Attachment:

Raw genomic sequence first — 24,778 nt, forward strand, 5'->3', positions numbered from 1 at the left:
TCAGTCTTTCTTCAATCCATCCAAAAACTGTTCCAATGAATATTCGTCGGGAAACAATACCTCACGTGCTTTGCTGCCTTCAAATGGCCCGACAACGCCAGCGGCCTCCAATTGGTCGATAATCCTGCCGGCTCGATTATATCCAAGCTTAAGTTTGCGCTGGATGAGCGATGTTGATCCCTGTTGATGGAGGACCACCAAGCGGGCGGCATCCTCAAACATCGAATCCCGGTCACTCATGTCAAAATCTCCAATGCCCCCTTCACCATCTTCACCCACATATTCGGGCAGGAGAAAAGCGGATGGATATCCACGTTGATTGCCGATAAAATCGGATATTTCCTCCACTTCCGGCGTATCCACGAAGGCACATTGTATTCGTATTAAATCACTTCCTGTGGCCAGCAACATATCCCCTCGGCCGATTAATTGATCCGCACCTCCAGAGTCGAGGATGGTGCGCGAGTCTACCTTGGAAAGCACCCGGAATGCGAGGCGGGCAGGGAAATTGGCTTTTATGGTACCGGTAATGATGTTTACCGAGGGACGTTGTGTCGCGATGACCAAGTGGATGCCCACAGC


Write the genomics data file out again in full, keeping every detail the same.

Raw genomic sequence first — 24,778 nt, forward strand, 5'->3', positions numbered from 1 at the left:
TCAGTCTTTCTTCAATCCATCCAAAAACTGTTCCAATGAATATTCGTCGGGAAACAATACCTCACGTGCTTTGCTGCCTTCAAATGGCCCGACAACGCCAGCGGCCTCCAATTGGTCGATAATCCTGCCGGCTCGATTATATCCAAGCTTAAGTTTGCGCTGGATGAGCGATGTTGATCCCTGTTGATGGAGGACCACCAAGCGGGCGGCATCCTCAAACATCGAATCCCGGTCACTCATGTCAAAATCTCCAATGCCCCCTTCACCATCTTCACCCACATATTCGGGCAGGAGAAAAGCGGATGGATATCCACGTTGATTGCCGATAAAATCGGATATTTCCTCCACTTCCGGCGTATCCACGAAGGCACATTGTATTCGTATTAAATCACTTCCTGTGGCCAGCAACATATCCCCTCGGCCGATTAATTGATCCGCACCTCCAGAGTCGAGGATGGTGCGCGAGTCTACCTTGGAAAGCACCCGGAATGCGAGGCGGGCAGGGAAATTGGCTTTTATGGTACCGGTAATGATGTTTACCGAGGGACGTTGTGTCGCGATGACCAAGTGGATGCCCACAGC